When your house floods.

The natural tendency after any disaster is to try to return your life and your home to the way it was before as soon as possible. Water in unwanted places can cause a lot of damage. Not only can it ruin your prized possessions, but also the house in which they are stored. If you’re able to act quickly, you can minimize the damage and possibly save some of your possessions. Some of your success depends on how long the water’s been around, there might be pieces of furniture that can be saved, and sometimes, even carpet, but any electronics hit by water are probably doomed. Don’t treat flood water in unwanted places lightly: even if your basement only has an inch of water in it, or is even just damp, it is the perfect breeding ground for mold. Mold growth not only ruins walls, furniture, carpets, flooring, etc., it can lead to poor indoor air quality causing respiratory problems including asthma, and can lead to severe illness. Preventing mold growth is key to keeping your home’s air clean and healthy.

Drying and Disinfecting Your Home

Flooding in your home has several consequences. Materials submerged in flood water can decay, swell, and warp. Electrical equipment and components can become damaged and may cause fires or electrical shock if not replaced after a flood. Wet surfaces encourage mold growth, which discolors surfaces, leads to odor problems, deteriorates building materials, and may cause allergic reactions and other health problems in susceptible individuals. Mud leaves things dirty and the contaminants that may be contained in this mud can pose potential health threats.

Controlling and preventing decay is easier to accomplish and reduces the health risks to occupants if done correctly. Control and prevention of the effects of mold and other contaminants is more difficult to accomplish. However, the stakes are much higher. You can minimize these risks by reducing moisture levels in your house through drying, and by decontaminating building surfaces.

After a flood, you must both dry and decontaminate your home. Either measure alone is not enough. Because flood water and mud contain sewage, hazardous and toxic materials released upriver, micro-organisms, and other contaminants, it is essential to both dry and decontaminate your home. Drying without decontamination, or decontamination without drying, are ineffective. Remember too, that all materials and tools you use in the process, such as clothing, wet/dry vacuums, etc., will become contaminated and in need of disinfecting when you are finished.


How can you tell when your home is dry?

Depending on things such as the extent of flooding and the weather, drying your home after a flood could take anywhere from several days to several months, or even longer. To determine whether your house is adequately dried, you should consult with a professional, such as PRS of Tampa Bay, your county extension agent, or the local building inspector, who may have a moisture meter to test your home’s moisture level.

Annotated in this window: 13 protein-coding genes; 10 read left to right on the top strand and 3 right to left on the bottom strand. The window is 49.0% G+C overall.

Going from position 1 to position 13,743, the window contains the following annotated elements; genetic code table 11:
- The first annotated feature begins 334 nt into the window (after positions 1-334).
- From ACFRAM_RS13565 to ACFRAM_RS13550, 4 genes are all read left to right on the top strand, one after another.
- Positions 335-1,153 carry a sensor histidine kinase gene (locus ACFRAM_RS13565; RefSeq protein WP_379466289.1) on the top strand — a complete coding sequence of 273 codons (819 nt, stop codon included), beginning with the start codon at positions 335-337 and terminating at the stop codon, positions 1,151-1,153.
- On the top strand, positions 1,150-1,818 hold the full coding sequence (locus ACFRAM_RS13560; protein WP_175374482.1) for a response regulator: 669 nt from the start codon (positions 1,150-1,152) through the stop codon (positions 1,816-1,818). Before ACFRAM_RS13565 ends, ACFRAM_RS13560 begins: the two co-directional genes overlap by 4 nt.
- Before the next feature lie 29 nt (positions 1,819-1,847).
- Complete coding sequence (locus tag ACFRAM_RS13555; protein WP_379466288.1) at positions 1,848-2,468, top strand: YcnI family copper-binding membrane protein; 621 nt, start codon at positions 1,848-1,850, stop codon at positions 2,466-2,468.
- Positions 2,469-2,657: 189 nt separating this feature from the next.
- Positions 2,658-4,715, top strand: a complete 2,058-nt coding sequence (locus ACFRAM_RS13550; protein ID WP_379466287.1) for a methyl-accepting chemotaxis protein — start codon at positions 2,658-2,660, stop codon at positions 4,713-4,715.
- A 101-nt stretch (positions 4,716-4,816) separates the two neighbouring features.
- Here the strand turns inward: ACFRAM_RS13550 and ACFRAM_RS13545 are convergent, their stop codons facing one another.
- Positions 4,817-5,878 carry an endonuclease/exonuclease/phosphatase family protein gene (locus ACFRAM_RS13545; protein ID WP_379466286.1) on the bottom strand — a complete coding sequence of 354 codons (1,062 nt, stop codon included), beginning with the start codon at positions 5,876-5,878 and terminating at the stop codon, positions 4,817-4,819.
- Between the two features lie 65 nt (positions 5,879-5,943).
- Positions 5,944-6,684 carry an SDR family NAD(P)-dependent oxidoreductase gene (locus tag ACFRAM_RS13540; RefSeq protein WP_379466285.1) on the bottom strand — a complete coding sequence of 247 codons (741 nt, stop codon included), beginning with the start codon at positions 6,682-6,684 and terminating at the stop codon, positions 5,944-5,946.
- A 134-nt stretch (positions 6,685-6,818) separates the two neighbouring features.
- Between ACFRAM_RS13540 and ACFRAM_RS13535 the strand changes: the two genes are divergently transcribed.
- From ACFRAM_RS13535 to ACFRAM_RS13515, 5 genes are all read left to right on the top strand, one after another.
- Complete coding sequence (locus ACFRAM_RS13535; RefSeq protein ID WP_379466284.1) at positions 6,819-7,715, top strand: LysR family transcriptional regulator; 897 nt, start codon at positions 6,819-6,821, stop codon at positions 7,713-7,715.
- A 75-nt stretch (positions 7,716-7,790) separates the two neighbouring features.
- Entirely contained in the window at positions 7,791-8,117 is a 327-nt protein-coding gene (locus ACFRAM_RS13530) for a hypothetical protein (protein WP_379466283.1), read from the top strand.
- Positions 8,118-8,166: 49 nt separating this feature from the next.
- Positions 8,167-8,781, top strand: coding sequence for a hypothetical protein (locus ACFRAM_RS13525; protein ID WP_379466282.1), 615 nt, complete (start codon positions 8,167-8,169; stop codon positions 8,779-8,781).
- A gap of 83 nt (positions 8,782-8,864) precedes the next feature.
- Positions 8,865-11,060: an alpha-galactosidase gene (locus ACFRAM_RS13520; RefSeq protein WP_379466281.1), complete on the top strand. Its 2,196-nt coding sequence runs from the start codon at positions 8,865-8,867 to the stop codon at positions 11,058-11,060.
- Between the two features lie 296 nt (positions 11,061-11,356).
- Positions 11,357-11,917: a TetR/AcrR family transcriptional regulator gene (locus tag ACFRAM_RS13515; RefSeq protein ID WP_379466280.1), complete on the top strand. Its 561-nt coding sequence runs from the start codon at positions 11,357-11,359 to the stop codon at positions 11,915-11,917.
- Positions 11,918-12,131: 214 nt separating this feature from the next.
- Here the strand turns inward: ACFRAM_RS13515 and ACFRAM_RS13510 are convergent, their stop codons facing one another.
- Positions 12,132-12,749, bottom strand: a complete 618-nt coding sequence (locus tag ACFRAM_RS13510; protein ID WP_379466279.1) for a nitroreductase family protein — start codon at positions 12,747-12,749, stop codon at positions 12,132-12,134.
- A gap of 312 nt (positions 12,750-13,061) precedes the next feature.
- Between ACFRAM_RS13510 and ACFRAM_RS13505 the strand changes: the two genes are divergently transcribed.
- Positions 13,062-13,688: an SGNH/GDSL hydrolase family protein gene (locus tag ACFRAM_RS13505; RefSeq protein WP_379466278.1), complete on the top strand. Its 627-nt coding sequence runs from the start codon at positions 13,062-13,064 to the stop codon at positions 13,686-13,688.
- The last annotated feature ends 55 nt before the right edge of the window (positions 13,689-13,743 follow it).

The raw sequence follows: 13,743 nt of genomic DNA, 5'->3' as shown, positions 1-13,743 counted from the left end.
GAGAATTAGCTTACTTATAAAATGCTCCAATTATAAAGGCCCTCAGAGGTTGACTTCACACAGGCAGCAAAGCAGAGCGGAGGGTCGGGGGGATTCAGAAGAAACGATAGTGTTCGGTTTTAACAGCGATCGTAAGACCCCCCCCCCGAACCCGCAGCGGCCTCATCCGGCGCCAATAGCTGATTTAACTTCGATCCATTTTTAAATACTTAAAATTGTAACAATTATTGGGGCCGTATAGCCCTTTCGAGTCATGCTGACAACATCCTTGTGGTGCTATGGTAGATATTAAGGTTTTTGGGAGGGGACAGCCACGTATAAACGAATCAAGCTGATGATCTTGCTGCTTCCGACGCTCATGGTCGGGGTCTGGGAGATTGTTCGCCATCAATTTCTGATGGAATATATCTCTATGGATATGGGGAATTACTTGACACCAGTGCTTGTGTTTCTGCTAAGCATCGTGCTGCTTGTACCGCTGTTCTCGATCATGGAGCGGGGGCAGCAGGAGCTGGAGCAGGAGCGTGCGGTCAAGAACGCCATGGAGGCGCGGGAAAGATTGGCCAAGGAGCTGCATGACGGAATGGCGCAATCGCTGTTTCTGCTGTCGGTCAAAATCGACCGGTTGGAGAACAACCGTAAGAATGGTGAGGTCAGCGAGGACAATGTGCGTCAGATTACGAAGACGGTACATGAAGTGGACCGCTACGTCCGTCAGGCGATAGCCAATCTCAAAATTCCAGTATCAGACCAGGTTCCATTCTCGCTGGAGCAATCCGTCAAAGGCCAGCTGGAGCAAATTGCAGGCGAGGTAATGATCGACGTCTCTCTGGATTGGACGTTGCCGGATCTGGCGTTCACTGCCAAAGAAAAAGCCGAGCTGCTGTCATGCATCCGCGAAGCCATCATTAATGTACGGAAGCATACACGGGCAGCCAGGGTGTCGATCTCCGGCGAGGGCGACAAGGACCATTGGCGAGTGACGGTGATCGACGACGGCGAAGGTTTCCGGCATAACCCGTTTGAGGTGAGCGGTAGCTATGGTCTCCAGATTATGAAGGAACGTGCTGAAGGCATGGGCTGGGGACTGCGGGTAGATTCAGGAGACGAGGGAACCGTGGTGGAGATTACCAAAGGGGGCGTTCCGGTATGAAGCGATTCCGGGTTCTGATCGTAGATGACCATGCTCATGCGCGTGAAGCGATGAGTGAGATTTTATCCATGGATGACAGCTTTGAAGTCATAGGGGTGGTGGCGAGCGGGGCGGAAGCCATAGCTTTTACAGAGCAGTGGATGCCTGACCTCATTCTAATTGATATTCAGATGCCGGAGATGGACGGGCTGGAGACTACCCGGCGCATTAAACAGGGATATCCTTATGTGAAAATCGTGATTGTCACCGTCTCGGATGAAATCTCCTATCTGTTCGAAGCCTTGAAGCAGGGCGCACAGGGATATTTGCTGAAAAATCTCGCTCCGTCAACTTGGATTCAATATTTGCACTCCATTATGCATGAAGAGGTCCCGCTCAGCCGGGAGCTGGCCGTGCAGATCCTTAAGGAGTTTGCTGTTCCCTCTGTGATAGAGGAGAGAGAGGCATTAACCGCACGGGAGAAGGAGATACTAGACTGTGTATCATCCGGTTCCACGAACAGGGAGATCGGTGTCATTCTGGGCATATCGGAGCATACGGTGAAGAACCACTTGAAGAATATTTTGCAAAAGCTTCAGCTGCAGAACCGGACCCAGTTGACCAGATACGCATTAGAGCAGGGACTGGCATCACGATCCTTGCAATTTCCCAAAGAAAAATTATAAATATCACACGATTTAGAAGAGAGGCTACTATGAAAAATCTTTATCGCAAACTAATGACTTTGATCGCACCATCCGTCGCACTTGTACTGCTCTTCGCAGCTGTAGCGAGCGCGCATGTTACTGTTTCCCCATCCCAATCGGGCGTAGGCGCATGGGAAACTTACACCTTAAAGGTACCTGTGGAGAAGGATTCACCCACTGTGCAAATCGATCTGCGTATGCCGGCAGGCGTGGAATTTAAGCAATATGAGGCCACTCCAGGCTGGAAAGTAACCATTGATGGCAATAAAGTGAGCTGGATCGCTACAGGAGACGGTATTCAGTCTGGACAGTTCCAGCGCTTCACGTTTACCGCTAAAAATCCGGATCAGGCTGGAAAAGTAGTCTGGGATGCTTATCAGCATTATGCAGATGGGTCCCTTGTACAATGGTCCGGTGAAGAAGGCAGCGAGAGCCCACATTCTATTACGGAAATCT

Measures to Help Decontaminate the House

Your home should be cleaned from mud and silt immediately to remove any sewage and micro-organisms that may have been deposited on building surfaces by flood water. However, removing mud and debris is only the first step. Surfaces that have been cleaned will still be wet and will require time to dry. As these surfaces dry, they will become hosts for mold and other biological growth. Therefore, your home may have to be decontaminated again once it is dry.

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Tips on protecting your home from flooding.

 Safeguard in-home electrical and climate systems

Raise switches, sockets, circuit breakers and wiring at least a foot above the expected flood level in your area.

Modify your furnace, water heater and any other anchored indoor equipment so that it sits above your property’s flood level.
Determine how water flows around your house

Called the grading or slope, the angle of the ground can direct water to or from your house. Obviously, it’s best if the home was built so that water drains away from the building.

This is easy enough to determine by watching how water flows or accumulates during an average rainstorm, says FLASH President Leslie Chapman-Henderson.

If your street is prone to standing water even after a fairly ordinary rainstorm, talk to your county planning or environmental services department, advises Chapman-Henderson. “A major part of their job is water flow, and they can make suggestions.”
Take last-minute measures as waters rise

Clear gutters, drains and downspouts.

Move furniture, rugs, electronics and other belongings to upper floors, or at least raise them off a ground floor.

Shut off electricity at the breaker panel.

Elevate major appliances onto concrete blocks if they’re potentially in harm’s way from flooding.

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